Investors with high risk appetite must stay invested while risk-averse investors can consider profit booking.
Puneet Wadhwa and Nikita Vashisht report.
The 30-share BSE Sensex index scripted history on September 24, 2021 as it breached the 60,000 mark for the first time, ending the session at 60,048.47.
Crucially, the index took just 91 sessions to climb the latest 10,000 points.
It had hit the 50,000 mark for the first time on May 18.
Expensive valuations and a cautious global mood because of the developments in China and the possibility of a third wave COVID-19 may trigger mild profit booking in the days ahead, but most analysts remain optimistic and suggest a market correction, if any, should be bought into from a medium-to-long-term perspective.
"Over the next few years, one can get 12-15 per cent compounded return from the market. Frontline indices can double from the current levels over the next five years. A 10-15 per cent correction can happen at the index level in the short term, but such corrections are par for the course," says Jyotivardhan Jaipuria, founder and managing director, Valentis Advisors.
"In the last 20 years, only in two calendar years we did not have a 10 per cent correction. A prudent strategy will be to buy the dips rather than sell stocks on a rise," suggests Jaipuria.
Thus far in 2021, the S&P BSE Sensex has rallied over 25 per cent.
Among Sensex stocks, Bajaj Finserv, Tata Steel, State Bank of India and Tech Mahindra have been the top gainers that have moved up 56 per cent to 108 per cent, ACE Equity data show.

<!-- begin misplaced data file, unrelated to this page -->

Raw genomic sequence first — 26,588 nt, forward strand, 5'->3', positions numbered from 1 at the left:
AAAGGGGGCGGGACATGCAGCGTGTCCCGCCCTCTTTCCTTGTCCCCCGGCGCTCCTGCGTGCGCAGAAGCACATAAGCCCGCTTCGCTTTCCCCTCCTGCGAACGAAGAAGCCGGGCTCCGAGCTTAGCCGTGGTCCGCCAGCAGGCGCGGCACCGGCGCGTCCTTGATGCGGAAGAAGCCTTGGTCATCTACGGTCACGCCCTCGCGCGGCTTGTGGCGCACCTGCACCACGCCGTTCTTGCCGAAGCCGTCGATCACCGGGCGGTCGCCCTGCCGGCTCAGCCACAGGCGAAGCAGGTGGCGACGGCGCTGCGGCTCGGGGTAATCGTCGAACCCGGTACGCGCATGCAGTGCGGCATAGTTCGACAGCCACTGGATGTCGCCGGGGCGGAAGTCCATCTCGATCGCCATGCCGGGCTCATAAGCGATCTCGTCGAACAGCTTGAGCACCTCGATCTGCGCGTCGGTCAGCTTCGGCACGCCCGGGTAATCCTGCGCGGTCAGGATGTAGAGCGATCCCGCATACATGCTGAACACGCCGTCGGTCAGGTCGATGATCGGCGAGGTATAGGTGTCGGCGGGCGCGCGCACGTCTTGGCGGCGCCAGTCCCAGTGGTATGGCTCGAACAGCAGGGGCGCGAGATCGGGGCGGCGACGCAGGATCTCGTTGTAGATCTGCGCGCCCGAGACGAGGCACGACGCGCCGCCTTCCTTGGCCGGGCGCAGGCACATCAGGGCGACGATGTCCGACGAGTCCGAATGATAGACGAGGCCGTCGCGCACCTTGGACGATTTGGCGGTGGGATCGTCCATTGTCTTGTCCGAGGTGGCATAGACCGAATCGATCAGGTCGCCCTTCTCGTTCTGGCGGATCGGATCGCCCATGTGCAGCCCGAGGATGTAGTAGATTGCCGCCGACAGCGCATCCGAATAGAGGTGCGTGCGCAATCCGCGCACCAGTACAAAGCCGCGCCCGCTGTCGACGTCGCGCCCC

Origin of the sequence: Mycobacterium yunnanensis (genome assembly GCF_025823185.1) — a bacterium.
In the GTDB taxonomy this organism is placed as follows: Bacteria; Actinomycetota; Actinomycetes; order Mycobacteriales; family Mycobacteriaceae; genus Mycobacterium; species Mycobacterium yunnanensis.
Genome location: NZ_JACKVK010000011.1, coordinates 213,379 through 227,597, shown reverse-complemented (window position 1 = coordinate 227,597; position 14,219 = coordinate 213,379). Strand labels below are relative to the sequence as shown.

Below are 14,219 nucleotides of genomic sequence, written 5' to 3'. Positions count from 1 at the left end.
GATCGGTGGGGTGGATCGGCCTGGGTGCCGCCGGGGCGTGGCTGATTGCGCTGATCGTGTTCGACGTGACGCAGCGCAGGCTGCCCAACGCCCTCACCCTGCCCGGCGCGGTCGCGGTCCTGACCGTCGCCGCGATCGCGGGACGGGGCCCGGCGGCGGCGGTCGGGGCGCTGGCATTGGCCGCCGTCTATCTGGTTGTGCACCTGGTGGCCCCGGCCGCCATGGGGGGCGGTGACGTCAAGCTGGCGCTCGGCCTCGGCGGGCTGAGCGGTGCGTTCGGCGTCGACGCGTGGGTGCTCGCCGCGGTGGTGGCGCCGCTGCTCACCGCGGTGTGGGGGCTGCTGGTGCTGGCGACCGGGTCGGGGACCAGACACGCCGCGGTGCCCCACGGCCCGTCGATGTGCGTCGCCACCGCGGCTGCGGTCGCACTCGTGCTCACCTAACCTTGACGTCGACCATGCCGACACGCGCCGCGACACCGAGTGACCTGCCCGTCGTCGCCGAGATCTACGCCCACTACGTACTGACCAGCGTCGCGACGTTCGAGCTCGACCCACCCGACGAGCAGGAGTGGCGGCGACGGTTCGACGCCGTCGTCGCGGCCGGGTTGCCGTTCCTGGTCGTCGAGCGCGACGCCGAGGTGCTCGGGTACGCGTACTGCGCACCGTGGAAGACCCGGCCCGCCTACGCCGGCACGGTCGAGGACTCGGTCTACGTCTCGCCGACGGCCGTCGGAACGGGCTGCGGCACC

Despite this sharp rally, Gaurang Shah, senior vice-president at Geojit Financial Services, expects the market correction, if any, to be short-lived.
Investors with high risk appetite, he says, must stay invested while risk-averse investors can consider profit booking.
Market returns, he says, are likely to be polarised with stocks of companies doing well operationally and financially getting rewarded at the bourses.
"Sensex hitting 60,000 is just the start of a strong bull run in the Indian markets. People must accept the fact that high stock market returns are a possibility in India now," says Shah.
"Developments in China are already discounted. Asset allocation should depend on risk appetite, time of horizon of investment, and return expectations. Buying anything and everything now will not generate returns," Shah says.
Among sectors, the BSE Metal and BSE Realty indices have gained the most -- up nearly 75 per cent and 59 per cent this year.
The auto, bank and healthcare indices, on the other hand, have gained the least -- between 12 per cent and 23 per cent, ACE Equity data show.
Rupen Rajguru, head of equity, investments and strategy at Julius Baer, expects the markets to remain volatile in the near term as participants dissect India Inc's September quarter earnings, monitor central bank (Reserve Bank of India and the US Federal Reserve) policies and other events.
From a two-three year perspective, Rajguru remains constructive on Indian equities on strong economic rebound and better-than-expected corporate earnings.
Feature Presentation: Aslam Hunani/Rediff.com